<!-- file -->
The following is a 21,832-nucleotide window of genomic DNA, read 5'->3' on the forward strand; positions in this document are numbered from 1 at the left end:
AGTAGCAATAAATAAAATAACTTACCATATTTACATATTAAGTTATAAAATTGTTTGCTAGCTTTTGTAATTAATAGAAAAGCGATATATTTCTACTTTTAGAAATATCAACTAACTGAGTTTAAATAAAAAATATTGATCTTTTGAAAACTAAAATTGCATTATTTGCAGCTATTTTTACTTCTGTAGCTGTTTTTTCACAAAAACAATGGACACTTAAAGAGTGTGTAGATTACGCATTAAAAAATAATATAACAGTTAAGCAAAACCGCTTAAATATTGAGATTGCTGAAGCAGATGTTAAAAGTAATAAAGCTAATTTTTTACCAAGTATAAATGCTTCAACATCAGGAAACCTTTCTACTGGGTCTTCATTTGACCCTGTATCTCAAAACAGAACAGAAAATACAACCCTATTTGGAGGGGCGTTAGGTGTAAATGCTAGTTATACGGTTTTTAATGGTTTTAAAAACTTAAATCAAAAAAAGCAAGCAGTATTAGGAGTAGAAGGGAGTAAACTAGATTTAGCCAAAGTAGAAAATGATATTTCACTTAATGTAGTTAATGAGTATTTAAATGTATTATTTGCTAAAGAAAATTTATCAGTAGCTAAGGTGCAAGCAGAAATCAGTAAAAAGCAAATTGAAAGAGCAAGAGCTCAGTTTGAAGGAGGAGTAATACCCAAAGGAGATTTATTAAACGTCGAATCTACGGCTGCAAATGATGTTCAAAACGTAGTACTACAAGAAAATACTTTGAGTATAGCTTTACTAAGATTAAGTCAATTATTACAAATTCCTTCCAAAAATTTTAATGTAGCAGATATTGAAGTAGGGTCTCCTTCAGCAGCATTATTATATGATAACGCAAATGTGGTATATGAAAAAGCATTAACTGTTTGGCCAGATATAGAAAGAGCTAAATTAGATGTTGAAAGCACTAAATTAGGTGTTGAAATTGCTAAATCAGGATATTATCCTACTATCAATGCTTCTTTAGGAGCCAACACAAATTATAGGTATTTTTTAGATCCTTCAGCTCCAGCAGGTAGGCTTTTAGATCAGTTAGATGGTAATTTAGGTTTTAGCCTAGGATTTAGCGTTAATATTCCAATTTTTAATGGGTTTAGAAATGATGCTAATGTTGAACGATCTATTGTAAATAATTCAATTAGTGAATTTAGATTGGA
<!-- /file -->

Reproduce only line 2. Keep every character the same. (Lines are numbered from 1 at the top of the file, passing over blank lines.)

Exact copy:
AGTAGCAATAAATAAAATAACTTACCATATTTACATATTAAGTTATAAAATTGTTTGCTAGCTTTTGTAATTAATAGAAAAGCGATATATTTCTACTTTTAGAAATATCAACTAACTGAGTTTAAATAAAAAATATTGATCTTTTGAAAACTAAAATTGCATTATTTGCAGCTATTTTTACTTCTGTAGCTGTTTTTTCACAAAAACAATGGACACTTAAAGAGTGTGTAGATTACGCATTAAAAAATAATATAACAGTTAAGCAAAACCGCTTAAATATTGAGATTGCTGAAGCAGATGTTAAAAGTAATAAAGCTAATTTTTTACCAAGTATAAATGCTTCAACATCAGGAAACCTTTCTACTGGGTCTTCATTTGACCCTGTATCTCAAAACAGAACAGAAAATACAACCCTATTTGGAGGGGCGTTAGGTGTAAATGCTAGTTATACGGTTTTTAATGGTTTTAAAAACTTAAATCAAAAAAAGCAAGCAGTATTAGGAGTAGAAGGGAGTAAACTAGATTTAGCCAAAGTAGAAAATGATATTTCACTTAATGTAGTTAATGAGTATTTAAATGTATTATTTGCTAAAGAAAATTTATCAGTAGCTAAGGTGCAAGCAGAAATCAGTAAAAAGCAAATTGAAAGAGCAAGAGCTCAGTTTGAAGGAGGAGTAATACCCAAAGGAGATTTATTAAACGTCGAATCTACGGCTGCAAATGATGTTCAAAACGTAGTACTACAAGAAAATACTTTGAGTATAGCTTTACTAAGATTAAGTCAATTATTACAAATTCCTTCCAAAAATTTTAATGTAGCAGATATTGAAGTAGGGTCTCCTTCAGCAGCATTATTATATGATAACGCAAATGTGGTATATGAAAAAGCATTAACTGTTTGGCCAGATATAGAAAGAGCTAAATTAGATGTTGAAAGCACTAAATTAGGTGTTGAAATTGCTAAATCAGGATATTATCCTACTATCAATGCTTCTTTAGGAGCCAACACAAATTATAGGTATTTTTTAGATCCTTCAGCTCCAGCAGGTAGGCTTTTAGATCAGTTAGATGGTAATTTAGGTTTTAGCCTAGGATTTAGCGTTAATATTCCAATTTTTAATGGGTTTAGAAATGATGCTAATGTTGAACGATCTATTGTAAATAATTCAATTAGTGAATTTAGATTGGA